A couple of decades ago some mates owned a rather amusingly titled video: The Decline of Western Civilization, Part II: The Metal Years. The film was apparently a documentary about heavy metal music. I never watched the film, or even discovered what Part I was all about. However, the amusing title, of an otherwise serious documentary video about heavy metal music caught my imagination.
Back in those days, there was no Internet. Therefore you couldn't just type a question into an internet search engine and get a reply from a database. Nope, before the internet, a person was left with mysteries such as: What was The Decline of Western Civilization, Part I; all about? It seems like a rather important question to be left hanging in the air all uncertain and stuff. Back then, people learned to live their lives carrying around these little mysteries.
Anyway, for all I know, Part I of the documentary series, may have been a serious documentary about the banking industry. The documentary may have explored the darker sides of Collateralized Debt Obligation's (financial instruments employed by the banking industry and which had such a large role to play in the 2008 Global Financial Crisis).
Given that Part II covered the topic of heavy metal music, then perhaps Part I of the series was most likely to have had a music theme. On a positive note for the film makers, they neatly avoided the complexities of thinking about CDO's and the darker sides of the banking industry.
Hmm. Music theme. Well if I had to vote for a particular style of music that may positively point towards the Decline of Western Civilization, then I feel compelled to vote for the genre of "Progressive Rock". It is not that I have any particular issue with that genre, it is just that the other day I was in the local supermarket. Over the audio system, someone had decided to play a recording from the progressive rock band The Alan Parson's Project. The band were singing their hit from the 1970's: "Eye in sky". I imagine that management felt that such songs were soothing? Anyway, I didn't feel particularly soothed. Frankly I was left wondering whether the song was a subtle reference to the many hidden cameras on the ceiling of the establishment? Who knows. I'd be much more comfortable if management decided to play, say, Sydney metal-core band: Polaris; with their song Dusk to Day, which is a lyrical account (heavy metal style of course) about one of the band members painful struggles with insomnia. Insomnia being a more relevant concern to a lot of people these days than eye's in the sky (although drones are becoming cheaper and more available).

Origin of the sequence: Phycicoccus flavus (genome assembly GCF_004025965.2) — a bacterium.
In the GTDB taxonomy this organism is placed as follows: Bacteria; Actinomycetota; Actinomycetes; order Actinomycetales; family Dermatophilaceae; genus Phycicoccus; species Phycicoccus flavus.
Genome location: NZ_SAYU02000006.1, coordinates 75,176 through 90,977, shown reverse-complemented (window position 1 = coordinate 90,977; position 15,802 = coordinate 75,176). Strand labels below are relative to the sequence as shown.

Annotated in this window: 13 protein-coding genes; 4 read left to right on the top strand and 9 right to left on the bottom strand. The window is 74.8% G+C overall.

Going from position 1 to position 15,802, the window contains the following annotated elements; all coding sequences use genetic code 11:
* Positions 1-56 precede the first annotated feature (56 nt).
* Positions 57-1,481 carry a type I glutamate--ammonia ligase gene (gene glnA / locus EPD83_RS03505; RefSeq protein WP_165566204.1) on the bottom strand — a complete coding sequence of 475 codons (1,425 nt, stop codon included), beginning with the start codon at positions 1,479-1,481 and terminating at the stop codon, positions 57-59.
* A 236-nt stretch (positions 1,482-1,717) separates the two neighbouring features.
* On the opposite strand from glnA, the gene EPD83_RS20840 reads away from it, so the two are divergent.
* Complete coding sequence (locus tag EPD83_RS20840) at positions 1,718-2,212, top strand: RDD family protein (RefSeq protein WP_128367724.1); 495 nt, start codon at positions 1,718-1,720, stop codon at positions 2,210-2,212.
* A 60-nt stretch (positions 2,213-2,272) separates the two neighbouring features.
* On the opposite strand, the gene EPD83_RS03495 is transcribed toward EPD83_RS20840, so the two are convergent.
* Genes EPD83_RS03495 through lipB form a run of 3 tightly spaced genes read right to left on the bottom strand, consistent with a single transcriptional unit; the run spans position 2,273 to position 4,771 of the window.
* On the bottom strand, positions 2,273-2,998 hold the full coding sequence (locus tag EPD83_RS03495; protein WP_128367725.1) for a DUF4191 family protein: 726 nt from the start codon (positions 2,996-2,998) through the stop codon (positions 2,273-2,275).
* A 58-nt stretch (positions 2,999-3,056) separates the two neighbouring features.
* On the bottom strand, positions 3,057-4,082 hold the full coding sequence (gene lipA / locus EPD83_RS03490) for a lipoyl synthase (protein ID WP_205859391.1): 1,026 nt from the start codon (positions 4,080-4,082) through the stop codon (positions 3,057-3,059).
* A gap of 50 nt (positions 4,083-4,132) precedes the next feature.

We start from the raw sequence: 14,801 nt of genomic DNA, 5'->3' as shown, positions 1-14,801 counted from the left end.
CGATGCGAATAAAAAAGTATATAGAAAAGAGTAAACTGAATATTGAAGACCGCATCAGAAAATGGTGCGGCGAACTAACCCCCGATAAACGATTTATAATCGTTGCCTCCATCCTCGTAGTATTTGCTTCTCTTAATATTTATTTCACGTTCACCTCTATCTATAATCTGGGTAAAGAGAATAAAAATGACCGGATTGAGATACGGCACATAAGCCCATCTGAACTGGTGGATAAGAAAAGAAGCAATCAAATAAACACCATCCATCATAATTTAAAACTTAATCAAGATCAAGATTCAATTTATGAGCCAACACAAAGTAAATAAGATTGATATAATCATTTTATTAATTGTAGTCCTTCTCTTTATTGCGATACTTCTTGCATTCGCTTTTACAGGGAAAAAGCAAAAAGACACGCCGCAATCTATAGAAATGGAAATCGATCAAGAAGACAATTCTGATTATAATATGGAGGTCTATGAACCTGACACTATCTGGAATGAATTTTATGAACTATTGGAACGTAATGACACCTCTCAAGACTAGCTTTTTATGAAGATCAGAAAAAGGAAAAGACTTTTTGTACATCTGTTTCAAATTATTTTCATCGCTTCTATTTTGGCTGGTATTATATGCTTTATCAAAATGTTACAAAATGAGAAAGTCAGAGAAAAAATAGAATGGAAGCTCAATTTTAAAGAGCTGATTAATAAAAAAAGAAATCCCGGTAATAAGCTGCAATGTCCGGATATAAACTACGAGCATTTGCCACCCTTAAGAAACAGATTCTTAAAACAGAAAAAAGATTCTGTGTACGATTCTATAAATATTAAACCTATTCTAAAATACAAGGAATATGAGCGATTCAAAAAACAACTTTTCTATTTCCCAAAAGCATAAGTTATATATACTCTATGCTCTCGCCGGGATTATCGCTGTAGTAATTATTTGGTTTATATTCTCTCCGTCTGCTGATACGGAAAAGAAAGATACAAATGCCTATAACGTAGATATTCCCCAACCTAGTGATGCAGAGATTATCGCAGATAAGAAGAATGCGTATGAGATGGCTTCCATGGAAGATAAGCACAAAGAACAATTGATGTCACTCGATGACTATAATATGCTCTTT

From time to time, I amuse myself with attempts to imagine the most absurd title for the unknown Part I of the documentary series. It is a fun game and can keep me amused for hours. As an amusing offering, I nominate: dishwashers (the automatic machine type, not the grumpy human type).
A while back someone asked me why I don't have a dishwasher. Being a bit of a smarty pants, I replied, we do have a dishwasher - It is called Chris. That reply did not appear to satisfy the persons curiosity, so I pulled out "fluffy non-dishwasher-machine owning excuse, number six" and said: "Look mate. It's just the solar power system here can't run one. And it's a bit of hassle, but, you know, we live with that hassle". And that was that, excuse number six is a very big gun and it always brings positive results as the questions stop, and people sort of feel sorry for the editor and I.
Now, of course the solar power system can run a dishwasher. I just don't want to install and run a dishwasher. To me those machines appear to be an inordinately expensive and polluting way to do a really simple task. Plus you can't put crystal etc in the dishwasher. To quote the disaster film Sharknado: Nuff Said!